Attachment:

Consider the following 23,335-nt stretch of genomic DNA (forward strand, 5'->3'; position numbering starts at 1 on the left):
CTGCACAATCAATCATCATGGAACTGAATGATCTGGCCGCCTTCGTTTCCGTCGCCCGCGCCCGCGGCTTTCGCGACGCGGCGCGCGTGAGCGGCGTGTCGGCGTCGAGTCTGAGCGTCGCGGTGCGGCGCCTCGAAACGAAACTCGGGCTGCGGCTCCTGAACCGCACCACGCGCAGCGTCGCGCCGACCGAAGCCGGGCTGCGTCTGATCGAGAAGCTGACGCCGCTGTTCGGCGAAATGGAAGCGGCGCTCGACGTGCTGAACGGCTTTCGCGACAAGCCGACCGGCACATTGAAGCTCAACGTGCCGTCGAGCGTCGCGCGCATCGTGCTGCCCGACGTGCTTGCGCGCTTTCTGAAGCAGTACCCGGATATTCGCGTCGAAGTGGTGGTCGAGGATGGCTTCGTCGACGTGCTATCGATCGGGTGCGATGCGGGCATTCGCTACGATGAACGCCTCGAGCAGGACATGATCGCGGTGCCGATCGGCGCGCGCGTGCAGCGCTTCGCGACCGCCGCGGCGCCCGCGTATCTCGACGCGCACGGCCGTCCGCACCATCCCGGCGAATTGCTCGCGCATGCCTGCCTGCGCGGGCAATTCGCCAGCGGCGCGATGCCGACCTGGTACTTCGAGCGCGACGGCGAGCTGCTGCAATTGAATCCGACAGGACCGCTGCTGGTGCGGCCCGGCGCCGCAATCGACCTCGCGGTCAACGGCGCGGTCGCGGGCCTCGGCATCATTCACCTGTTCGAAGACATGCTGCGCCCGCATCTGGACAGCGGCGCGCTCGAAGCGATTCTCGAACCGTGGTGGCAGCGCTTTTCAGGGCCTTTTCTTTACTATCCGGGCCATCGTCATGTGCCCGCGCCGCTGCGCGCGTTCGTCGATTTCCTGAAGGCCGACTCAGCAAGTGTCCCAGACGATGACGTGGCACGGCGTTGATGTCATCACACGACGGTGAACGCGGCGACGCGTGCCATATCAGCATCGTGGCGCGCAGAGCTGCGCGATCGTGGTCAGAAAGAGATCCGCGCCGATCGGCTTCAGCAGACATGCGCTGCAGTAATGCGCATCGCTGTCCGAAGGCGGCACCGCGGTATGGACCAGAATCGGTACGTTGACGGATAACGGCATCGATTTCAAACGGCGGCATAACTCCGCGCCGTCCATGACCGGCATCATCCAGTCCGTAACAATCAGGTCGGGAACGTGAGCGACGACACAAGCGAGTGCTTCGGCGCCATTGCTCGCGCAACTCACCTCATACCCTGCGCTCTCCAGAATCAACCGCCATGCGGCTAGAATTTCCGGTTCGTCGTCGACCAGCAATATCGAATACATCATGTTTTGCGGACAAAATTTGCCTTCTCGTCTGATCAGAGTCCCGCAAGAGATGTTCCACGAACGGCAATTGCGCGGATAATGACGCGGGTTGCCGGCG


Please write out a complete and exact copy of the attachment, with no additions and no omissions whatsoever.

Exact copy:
Consider the following 23,335-nt stretch of genomic DNA (forward strand, 5'->3'; position numbering starts at 1 on the left):
CTGCACAATCAATCATCATGGAACTGAATGATCTGGCCGCCTTCGTTTCCGTCGCCCGCGCCCGCGGCTTTCGCGACGCGGCGCGCGTGAGCGGCGTGTCGGCGTCGAGTCTGAGCGTCGCGGTGCGGCGCCTCGAAACGAAACTCGGGCTGCGGCTCCTGAACCGCACCACGCGCAGCGTCGCGCCGACCGAAGCCGGGCTGCGTCTGATCGAGAAGCTGACGCCGCTGTTCGGCGAAATGGAAGCGGCGCTCGACGTGCTGAACGGCTTTCGCGACAAGCCGACCGGCACATTGAAGCTCAACGTGCCGTCGAGCGTCGCGCGCATCGTGCTGCCCGACGTGCTTGCGCGCTTTCTGAAGCAGTACCCGGATATTCGCGTCGAAGTGGTGGTCGAGGATGGCTTCGTCGACGTGCTATCGATCGGGTGCGATGCGGGCATTCGCTACGATGAACGCCTCGAGCAGGACATGATCGCGGTGCCGATCGGCGCGCGCGTGCAGCGCTTCGCGACCGCCGCGGCGCCCGCGTATCTCGACGCGCACGGCCGTCCGCACCATCCCGGCGAATTGCTCGCGCATGCCTGCCTGCGCGGGCAATTCGCCAGCGGCGCGATGCCGACCTGGTACTTCGAGCGCGACGGCGAGCTGCTGCAATTGAATCCGACAGGACCGCTGCTGGTGCGGCCCGGCGCCGCAATCGACCTCGCGGTCAACGGCGCGGTCGCGGGCCTCGGCATCATTCACCTGTTCGAAGACATGCTGCGCCCGCATCTGGACAGCGGCGCGCTCGAAGCGATTCTCGAACCGTGGTGGCAGCGCTTTTCAGGGCCTTTTCTTTACTATCCGGGCCATCGTCATGTGCCCGCGCCGCTGCGCGCGTTCGTCGATTTCCTGAAGGCCGACTCAGCAAGTGTCCCAGACGATGACGTGGCACGGCGTTGATGTCATCACACGACGGTGAACGCGGCGACGCGTGCCATATCAGCATCGTGGCGCGCAGAGCTGCGCGATCGTGGTCAGAAAGAGATCCGCGCCGATCGGCTTCAGCAGACATGCGCTGCAGTAATGCGCATCGCTGTCCGAAGGCGGCACCGCGGTATGGACCAGAATCGGTACGTTGACGGATAACGGCATCGATTTCAAACGGCGGCATAACTCCGCGCCGTCCATGACCGGCATCATCCAGTCCGTAACAATCAGGTCGGGAACGTGAGCGACGACACAAGCGAGTGCTTCGGCGCCATTGCTCGCGCAACTCACCTCATACCCTGCGCTCTCCAGAATCAACCGCCATGCGGCTAGAATTTCCGGTTCGTCGTCGACCAGCAATATCGAATACATCATGTTTTGCGGACAAAATTTGCCTTCTCGTCTGATCAGAGTCCCGCAAGAGATGTTCCACGAACGGCAATTGCGCGGATAATGACGCGGGTTGCCGGCG